155 Surfacing

July 19, 2014 § Leave a comment

Last summer, we had this intern who drove a Camry. When I learned about this, I fell kerplunk into a deep depression.

The intern was twelve and already driving a two million peso car. I’ve been working for three hundred years and I still squeeze my ass in an overcrowded UV Express van to attend my hearings. Fuck determination patience hardwork.

But what to do but go through the crappy part and get on with life. Just as Margaret Atwood’s the artist, in “Surfacing”, did:

“I stand there shivering, seeing my reflection and my feet down through it, white as fish flesh on the sand, till finally being in the air is more painful than being in the water and I bend and push myself reluctantly into the lake.”

The Camry is not, by any measure, intended to trivialize the artist’s heartrending epiphanies and disturbing breakthroughs.

154 Reading Lolita in Tehran

July 12, 2014 § Leave a comment

Things are probably different in Iran now, hopefully better than how they were under the Khomeini Regime. For then, being a woman was akin to what Nabokov would call poshlust. Take this policy championed by the Speaker of the Parliament at the time Tehran was being pelted by Iraq with bombs and missiles quite relentlessly and mercilessly:

“He also recommended that women dress properly when sleeping, so that if their houses were hit, they would not be ‘indecently exposed to strangers’ eyes’.”

For some women, like Azar Nafisi and her girls, fiction gave them the courage and the spirit to dream of their own world, a world where they can freely be what they want to be and happily do what their passion demands of them.

“The novels were an escape from reality in the sense that we could marvel at their beauty and perfection, and leave aside our stories about the deans and the university and the morality squads in the streets.”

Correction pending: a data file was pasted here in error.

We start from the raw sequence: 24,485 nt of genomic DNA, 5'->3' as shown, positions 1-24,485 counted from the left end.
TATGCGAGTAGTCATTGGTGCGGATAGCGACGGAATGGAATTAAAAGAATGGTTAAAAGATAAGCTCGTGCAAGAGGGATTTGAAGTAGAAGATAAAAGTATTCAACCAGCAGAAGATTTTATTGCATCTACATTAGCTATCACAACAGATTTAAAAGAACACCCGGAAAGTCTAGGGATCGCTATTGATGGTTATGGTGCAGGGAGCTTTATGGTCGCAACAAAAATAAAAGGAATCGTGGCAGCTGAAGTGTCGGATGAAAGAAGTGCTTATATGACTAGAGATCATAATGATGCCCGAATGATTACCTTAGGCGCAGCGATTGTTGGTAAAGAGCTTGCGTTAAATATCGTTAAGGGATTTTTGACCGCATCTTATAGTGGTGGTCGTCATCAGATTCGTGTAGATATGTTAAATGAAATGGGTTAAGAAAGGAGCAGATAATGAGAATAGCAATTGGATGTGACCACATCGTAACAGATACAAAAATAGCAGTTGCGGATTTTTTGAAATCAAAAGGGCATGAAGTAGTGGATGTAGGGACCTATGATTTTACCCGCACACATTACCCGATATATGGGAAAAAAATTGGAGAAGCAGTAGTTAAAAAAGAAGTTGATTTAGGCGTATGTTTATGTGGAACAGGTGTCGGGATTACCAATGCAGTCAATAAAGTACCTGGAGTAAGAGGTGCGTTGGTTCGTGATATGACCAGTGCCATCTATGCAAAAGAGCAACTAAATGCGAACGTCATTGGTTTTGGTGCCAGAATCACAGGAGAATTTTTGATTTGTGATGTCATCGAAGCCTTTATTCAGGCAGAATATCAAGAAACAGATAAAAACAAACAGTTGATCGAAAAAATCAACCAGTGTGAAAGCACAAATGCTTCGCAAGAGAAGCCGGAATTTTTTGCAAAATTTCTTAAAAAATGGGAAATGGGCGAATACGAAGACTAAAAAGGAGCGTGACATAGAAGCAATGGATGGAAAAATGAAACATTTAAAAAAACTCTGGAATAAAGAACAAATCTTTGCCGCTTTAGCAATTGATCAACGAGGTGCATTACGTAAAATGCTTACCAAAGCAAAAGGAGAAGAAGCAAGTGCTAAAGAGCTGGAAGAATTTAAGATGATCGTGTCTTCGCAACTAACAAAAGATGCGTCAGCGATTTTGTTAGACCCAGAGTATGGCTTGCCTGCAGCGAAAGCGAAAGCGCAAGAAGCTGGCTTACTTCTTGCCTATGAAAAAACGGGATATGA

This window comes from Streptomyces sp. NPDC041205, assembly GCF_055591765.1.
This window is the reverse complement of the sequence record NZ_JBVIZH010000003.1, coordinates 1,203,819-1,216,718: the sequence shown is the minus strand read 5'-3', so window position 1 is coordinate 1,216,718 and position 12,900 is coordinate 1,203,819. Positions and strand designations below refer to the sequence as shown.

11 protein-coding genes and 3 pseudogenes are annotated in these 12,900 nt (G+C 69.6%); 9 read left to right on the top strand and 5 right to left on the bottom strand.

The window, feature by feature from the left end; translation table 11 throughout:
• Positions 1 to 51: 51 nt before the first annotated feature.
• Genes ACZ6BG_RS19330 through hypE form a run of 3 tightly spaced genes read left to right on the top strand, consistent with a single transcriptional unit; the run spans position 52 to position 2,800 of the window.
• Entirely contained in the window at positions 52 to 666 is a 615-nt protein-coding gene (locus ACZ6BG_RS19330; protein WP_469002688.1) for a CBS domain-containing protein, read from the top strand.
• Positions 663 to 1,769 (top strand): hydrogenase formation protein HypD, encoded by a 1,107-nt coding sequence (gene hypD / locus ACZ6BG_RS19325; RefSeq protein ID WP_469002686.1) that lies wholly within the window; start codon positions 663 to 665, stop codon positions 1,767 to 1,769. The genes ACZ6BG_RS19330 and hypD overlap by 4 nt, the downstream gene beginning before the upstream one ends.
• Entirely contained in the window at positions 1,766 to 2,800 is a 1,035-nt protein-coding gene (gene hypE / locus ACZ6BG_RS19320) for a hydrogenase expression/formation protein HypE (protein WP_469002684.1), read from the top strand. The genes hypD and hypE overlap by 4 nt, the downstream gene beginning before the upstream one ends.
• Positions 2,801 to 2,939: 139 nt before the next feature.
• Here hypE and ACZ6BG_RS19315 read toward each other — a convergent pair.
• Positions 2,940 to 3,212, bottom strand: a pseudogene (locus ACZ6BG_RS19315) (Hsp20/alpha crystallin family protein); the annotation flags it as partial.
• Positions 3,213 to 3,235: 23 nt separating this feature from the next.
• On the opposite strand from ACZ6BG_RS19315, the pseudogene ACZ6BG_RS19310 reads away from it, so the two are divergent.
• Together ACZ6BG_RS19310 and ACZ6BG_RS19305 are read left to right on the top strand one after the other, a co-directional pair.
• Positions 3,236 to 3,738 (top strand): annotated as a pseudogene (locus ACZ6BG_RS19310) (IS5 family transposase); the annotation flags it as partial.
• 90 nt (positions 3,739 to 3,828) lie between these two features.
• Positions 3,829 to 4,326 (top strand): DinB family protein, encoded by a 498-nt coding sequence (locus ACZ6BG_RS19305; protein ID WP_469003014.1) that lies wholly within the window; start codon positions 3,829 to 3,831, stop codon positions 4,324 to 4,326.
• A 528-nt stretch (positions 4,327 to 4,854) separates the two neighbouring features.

Nabokov Fitzgerald Gold Gorky James Bronte Austen pushed our women in “Reading Lolita in Tehran” to question their reality, follow their dreams and, ultimately, break free.

“The best fiction always forced us to question what we took for granted. It questioned traditions and expectations when they seemed too immutable.”

153 Madaling Araw

July 5, 2014 § Leave a comment

Sinasalamin ng “Madaling Araw” ang kalagayan ng bansang Pilipinas noong kaaalpas lamang nito sa Espanya upang mapasakamay lamang ng Estados Unidos.

Sa pamamagitan ng mga tauhan—katulad nina Galit, Kabisang Leon, Pendoy, Mauro, Daniel, Luisa, at Nieves; maging ang sawimpalad na magsing-irog na sina Roman at Sision—isinasalarawan ni Inigo Ed. Regalado ang mga pangyayari na siyang naglulugmok sa bayan sa tinatamo nitong kahirapan at ipinaghihinagpis nitong kaululan.

Sa ganang akin, ang kalagayan ng Pilipinas sa ngayon ay hindi naiiba sa kalagayan nito noong panahon ng mga Kastila at Amerikano. Bukod sa pagkikibit-balikat sa pananamantala ng mga dayuhan, patuloy ang ating pagsasawalang-kibo sa pandarambong at pandudusta ng sarili nating kababayan. Sa katunayan, inihahalal pa natin ang mga mandarambong na ito sa Senado at Kongreso kaya naman malakas ang loob na harap-harapan tayong pagnakawan. At kapag sila’y nahuli at inusig natin, lalambingin lamang tayo ng sintunadong pagkanta at tayo ay nangagkalimot na sa kanilang pananamantala.

Maihahalintulad tayo kay Mauro, si Mauro na may busilak na puso para sa kinapupusuang si Luisa at malinis na hangarin para sa bayan, datapwat tila kulang sa disposisyon. Alam kung ano ang tama at dapat ngunit madaling magupo ng mga sabi-sabi lamang. Madaling makalimot sa sinumpaan. Mabilis tumalikod sa panungkulan.

Itinataya ko ang buong kaban ng bayan, iyan ay kung may natitira pa ni isang kusing man lang, na sa susunod na eleksyon, muling tatakbo at mananalo itong sina Bong Revilla, Jinggoy Estrada, at Juan Ponce Enrile. Na parang wala silang ginawang kapalaluan.

Ang nasabi sa itaas ay kawalang-hiyaan sa bahagi ng mga nabanggit na mandarambong at kaululan naman sa ating mga nangagsisiwalang-kibo. Alalahanin sana natin ang babala ni Galit:

“Kapag ang nangaaapi ay natutong magpahalaga sa kaniyang kaapihan, hindi malabo’t ngingiti sa kasilanganan ang araw ng katubusang pinakamimithi, datapwa’t kapag magwawalang-kibo, kapag magtitiis nang magtitiis, ang katubusang iyan ay mananatili sa kasungitan ng maiitim na panginorin.”

152 Rosemary’s Baby